ByScott Pierce, writer at
Yell at me on Twitter: @gingerscott. Managing Editor at Moviepilot.
Scott Pierce

Tech entrepreneurs Hunter Walk and Anil Dash recently wrote essays about potential new models for moviegoing experiences. In short, they've argued that theaters should embrace second-screen experiences: Offering wifi so that you can update your Facebook status, choose the perfect Instagram filter, favorite a forgettable tweet, and interact with the movie itself like a digital age midnight showing.

This all caused quite a lot of outrage from purists, those who still enjoy being engaged with one story for two hours, even if it's simply about robots beating up monsters from the deep or the latest Marvel movie.

Walk has been quite open to debate the benefits and hindrances of the idea, while Dash stereotypes people who just really, really want to watch movies as Helvetica-loving, Moleskin-carrying conservatives. Even though it's all just an idea, they seem to forget that Hollywood has put big bucks revitalizing movie theaters across the country to support stereoscopic 3D, which isn't particularly conducive to second-screen experiences to begin with... I have enough trouble having a first-hand snack experience during 3D movies as it is. Granted, I'm really uncoordinated. Whatever.

But here's the truth: The Golden Age of TV is to blame for their viewpoints. And that's where you should go if you want this experience.

Implementing interactive digital experiences with second-screens has been talked about to death. Quite frankly, it isn't even a new thing. I used to do my homework (something I'd argue is second-screen) while "watching" wonderful garbage like Ricki Lake, Sally Jessy Raphael, and Jerry Springer back-to-back. The only difference is that now instead of homework, reading a newspaper, or flipping through a magazine with background noise, we now pay more attention to our flashlight-style phones than the movie theater-style entertainment space in our living rooms.

Still, TV is one of America's favorite pastimes. According to Nielsen, we watch a little over an average of 4 hours of TV per day. While watching, many of us are engaged with other devices. Take a look:

Considering the fact that a whopping 85% of people admit to using a second-screen device, the way networks and advertisers measure success is completely changing. From a simple hashtag on Twitter to a full-fledged apps that allow you to check in and chat with other fans, the ultimate goal is to create a new digital sense of community, which is also one of the Walk and Dash's main arguments for having connected movie theaters.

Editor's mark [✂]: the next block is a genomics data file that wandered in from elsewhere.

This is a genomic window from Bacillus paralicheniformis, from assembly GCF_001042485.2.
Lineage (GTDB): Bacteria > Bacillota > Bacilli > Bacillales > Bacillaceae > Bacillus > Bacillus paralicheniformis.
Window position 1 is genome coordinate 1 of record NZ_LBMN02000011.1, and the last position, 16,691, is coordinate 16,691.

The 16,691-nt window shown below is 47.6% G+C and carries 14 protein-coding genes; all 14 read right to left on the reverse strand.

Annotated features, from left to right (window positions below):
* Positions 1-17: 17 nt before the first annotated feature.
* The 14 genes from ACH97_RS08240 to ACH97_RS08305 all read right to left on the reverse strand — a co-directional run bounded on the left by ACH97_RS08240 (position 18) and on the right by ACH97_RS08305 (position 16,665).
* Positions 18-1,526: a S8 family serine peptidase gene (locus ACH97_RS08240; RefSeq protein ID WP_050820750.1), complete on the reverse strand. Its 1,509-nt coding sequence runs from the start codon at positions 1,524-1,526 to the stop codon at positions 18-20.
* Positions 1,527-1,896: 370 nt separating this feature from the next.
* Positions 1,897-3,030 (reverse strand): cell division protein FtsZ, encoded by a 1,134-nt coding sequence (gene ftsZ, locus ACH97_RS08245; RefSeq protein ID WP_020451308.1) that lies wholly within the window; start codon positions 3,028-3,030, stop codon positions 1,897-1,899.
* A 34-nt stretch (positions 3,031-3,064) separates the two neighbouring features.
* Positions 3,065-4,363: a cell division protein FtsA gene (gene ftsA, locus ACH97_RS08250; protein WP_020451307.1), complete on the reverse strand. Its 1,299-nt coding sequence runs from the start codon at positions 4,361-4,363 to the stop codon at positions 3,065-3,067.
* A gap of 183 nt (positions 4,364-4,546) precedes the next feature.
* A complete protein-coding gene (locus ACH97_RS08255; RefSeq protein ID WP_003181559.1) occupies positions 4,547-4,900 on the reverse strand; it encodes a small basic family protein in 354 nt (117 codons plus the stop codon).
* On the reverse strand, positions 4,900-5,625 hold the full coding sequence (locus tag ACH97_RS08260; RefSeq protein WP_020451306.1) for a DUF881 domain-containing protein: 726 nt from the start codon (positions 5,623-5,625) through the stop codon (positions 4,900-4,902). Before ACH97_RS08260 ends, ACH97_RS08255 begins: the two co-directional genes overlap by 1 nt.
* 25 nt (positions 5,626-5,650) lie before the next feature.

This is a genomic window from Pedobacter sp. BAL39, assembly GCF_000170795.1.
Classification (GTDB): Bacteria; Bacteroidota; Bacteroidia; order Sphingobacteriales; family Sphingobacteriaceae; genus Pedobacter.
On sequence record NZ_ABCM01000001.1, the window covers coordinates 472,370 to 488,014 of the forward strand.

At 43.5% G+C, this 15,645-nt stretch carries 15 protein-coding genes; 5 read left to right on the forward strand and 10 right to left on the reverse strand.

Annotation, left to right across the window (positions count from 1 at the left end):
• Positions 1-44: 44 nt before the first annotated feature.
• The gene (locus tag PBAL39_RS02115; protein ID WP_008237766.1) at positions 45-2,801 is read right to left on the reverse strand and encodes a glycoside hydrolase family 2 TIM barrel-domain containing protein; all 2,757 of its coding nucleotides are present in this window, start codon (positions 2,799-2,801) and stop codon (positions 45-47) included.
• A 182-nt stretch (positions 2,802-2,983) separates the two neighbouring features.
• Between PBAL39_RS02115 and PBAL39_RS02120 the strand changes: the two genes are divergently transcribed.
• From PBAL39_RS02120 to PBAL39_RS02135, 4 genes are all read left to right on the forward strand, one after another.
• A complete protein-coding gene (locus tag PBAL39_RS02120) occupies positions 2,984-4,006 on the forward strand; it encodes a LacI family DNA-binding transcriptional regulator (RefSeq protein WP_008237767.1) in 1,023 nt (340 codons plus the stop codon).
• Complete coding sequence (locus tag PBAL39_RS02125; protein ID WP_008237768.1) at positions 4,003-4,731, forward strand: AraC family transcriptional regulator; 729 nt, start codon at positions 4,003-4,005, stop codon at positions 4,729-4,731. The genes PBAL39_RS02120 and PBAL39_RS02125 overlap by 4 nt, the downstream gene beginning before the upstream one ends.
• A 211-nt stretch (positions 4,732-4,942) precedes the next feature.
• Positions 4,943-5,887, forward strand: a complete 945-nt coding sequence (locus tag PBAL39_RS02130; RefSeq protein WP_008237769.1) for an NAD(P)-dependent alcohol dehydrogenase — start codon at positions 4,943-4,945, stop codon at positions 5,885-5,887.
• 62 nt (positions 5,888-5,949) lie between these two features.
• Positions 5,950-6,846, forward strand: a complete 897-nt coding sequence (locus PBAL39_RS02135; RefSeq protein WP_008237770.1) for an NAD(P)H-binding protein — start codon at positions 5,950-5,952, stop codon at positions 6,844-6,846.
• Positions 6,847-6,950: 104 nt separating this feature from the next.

Say, for example, AMC released a location-based app that allowed users to log in and have access to interactive features about their movie, along with chats. Technically, you could create cooperative and public conversation - kind of like reciting lines at a midnight screening of Showgirls or Rocky Horror Picture Show.

The only problem is that no matter how hard networks, advertisers, Hunter Walk, and Anil Dash try - that's not how we watch TV and that's not how we'd participate at the movies. Sure, you might check an actors IMDB page while you're watching The Walking Dead, but for the most part we're involved in something completely unrelated to what we're watching, unless it's a spoiler-filled status update about how crazy Game of Thrones' "Red Wedding" was.

Quite frankly, I don't know anyone who actually participates in the plethora of TV-based apps that allow you to check in and chat during your favorite show. And I don't think that a communal experience could work like this in the theater. More than anything, this conversation is about the fusion of movie theaters and our homes, and many people feeling like they should have the right to bring their home to the movies.

But still, even in the Golden Age of TV where we use our phones on a regular basis and binge-watch shows to our heart's content, old, traditional movie etiquette still holds true: If something is beloved or anticipated like the latest episode of Breaking Bad, you don't destroy someone else's experience by disrupting it. Even if it's communal, you won't be invited back to the viewing party next week. The theater shouldn't be any different.

Agree? Disagree? Yell at me on Twitter


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